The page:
Article Lead Image

mxmstryo / flickr (CC by 2.0) | Remix by Max Fleishman

Netflix is changing its video encoding to help you save data

Slower Internet doesn’t necessarily mean bad visuals.


Selena Larson


Kids’ cartoon TV shows simply don’t require the same bandwidth as your favorite action movies on Netflix. To help people save data while providing the same high-quality streaming, Netflix is going to modify its algorithms to play different shows at different bit resolutions, Variety reports

Previously, Netflix had a “one-size-fits-all” approach to encoding movies and TV shows based on your bandwidth in real-time, and didn’t discern between cartoons and Hollywood blockbusters that have complex visual data. For the last four years, Netflix experimented with algorithms and new “recipes,” for video encoding, generating different versions of each video to optimize data. 

Now Netflix will change the encoding rules based on what type of content is streaming, making it possible for “visually simple” videos like My Little Pony to be streamed in 1080p resolution at a 1.5Mbps bitrate so people with slower connections can stream the high-quality version, according to Variety. And the new encoding will save bandwidth for customers viewing the highest quality or more complex films, saving up to 20 percent of bandwidth.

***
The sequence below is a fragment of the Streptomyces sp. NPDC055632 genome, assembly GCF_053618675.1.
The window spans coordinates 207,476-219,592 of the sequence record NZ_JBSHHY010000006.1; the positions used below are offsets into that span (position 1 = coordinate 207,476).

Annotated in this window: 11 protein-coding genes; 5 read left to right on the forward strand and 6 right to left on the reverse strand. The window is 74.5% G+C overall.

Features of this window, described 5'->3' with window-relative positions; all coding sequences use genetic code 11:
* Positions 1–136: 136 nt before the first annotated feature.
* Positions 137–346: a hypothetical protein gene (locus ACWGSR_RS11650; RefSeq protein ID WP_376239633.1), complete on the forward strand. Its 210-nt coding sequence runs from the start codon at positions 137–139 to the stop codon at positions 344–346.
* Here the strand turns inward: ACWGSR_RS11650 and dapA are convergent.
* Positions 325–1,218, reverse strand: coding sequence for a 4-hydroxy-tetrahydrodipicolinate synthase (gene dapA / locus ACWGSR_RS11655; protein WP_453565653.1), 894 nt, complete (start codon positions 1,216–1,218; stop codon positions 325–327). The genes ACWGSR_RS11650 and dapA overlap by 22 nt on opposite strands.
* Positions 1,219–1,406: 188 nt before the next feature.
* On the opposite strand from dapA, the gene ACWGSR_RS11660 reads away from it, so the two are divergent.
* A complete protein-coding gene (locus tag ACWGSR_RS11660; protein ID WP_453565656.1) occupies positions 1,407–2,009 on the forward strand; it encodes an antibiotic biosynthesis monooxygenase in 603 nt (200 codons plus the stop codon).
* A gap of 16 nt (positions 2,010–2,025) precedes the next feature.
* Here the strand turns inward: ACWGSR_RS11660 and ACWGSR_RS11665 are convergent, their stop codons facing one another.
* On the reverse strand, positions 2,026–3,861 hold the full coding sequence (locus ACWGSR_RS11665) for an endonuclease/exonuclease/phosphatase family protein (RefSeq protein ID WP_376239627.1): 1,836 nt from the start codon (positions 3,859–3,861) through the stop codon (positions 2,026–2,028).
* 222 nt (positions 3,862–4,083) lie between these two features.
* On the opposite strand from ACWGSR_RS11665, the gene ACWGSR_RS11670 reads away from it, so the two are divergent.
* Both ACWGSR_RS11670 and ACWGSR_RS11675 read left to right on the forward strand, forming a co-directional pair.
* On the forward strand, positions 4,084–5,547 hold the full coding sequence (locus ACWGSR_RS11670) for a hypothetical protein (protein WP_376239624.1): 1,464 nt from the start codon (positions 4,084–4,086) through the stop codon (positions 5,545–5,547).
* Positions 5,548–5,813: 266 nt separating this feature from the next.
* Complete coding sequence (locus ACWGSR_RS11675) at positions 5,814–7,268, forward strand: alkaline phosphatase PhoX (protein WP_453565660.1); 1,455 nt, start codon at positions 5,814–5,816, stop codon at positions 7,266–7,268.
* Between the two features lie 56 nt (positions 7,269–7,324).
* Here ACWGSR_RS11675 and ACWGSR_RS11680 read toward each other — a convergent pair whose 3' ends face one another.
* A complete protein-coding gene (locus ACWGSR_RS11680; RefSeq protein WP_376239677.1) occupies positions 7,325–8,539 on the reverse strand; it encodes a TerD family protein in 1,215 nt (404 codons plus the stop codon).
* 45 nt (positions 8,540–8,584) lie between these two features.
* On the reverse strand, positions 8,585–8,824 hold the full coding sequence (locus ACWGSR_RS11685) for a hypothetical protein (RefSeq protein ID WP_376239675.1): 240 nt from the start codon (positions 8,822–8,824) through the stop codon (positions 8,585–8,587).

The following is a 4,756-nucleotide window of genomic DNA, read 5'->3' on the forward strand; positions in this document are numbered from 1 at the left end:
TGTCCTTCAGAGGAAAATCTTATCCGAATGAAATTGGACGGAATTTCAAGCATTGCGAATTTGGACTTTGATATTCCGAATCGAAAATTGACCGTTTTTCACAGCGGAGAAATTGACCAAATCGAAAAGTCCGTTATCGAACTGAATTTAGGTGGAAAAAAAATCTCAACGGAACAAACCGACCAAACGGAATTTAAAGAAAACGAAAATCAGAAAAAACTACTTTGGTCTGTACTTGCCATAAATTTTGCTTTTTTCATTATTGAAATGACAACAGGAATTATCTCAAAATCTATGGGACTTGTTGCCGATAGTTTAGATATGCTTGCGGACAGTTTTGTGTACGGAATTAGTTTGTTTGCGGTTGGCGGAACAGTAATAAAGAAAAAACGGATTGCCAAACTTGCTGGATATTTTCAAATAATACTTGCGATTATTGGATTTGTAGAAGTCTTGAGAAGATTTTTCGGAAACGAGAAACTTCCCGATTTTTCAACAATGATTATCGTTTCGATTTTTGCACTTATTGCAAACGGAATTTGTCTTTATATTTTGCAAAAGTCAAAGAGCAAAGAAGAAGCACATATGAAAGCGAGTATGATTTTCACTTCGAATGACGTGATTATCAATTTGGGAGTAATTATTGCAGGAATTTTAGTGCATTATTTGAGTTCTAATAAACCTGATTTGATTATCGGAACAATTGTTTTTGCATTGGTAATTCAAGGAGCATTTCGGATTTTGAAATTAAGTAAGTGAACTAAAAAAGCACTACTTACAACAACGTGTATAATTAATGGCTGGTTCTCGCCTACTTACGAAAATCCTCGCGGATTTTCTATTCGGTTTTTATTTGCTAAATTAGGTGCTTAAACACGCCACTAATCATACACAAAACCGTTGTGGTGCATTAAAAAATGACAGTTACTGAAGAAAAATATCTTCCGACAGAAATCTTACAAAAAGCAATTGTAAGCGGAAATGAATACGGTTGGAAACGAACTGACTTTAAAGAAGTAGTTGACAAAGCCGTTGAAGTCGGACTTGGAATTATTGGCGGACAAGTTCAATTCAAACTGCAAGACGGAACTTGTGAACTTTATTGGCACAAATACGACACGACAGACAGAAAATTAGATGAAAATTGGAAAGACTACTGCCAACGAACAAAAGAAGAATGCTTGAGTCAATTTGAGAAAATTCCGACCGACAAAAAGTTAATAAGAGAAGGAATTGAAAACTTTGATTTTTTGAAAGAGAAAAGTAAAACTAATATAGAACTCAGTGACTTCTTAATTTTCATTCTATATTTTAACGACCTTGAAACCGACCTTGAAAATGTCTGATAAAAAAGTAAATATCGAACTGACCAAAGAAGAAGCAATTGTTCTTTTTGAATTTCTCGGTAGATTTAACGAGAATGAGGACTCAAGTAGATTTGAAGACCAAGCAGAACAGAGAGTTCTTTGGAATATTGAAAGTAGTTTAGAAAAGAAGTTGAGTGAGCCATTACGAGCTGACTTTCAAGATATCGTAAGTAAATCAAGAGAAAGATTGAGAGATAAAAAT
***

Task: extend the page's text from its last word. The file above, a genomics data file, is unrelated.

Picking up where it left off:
It’s quite an undertaking to encode individual shows and movies, and Netflix is doing so on a per-episode basis. One episode of Jessica Jones might be packed with action, while another episode has less fighting and is not as visually complicated. The encoding and “recipes,” would be different for each episode.

The new encoding could free up peak hours when Netflix is accountable for 37 percent of home Internet traffic in North America, the publication reported. Already Netflix is rolling out the new encoding on films and TV shows in its massive catalog, and will reportedly be finished with the process by the spring of 2016. 

H/T Variety | Photo via mxmstryo/Flickr (CC by 2.0) | Remix by Max Fleishman

The Daily Dot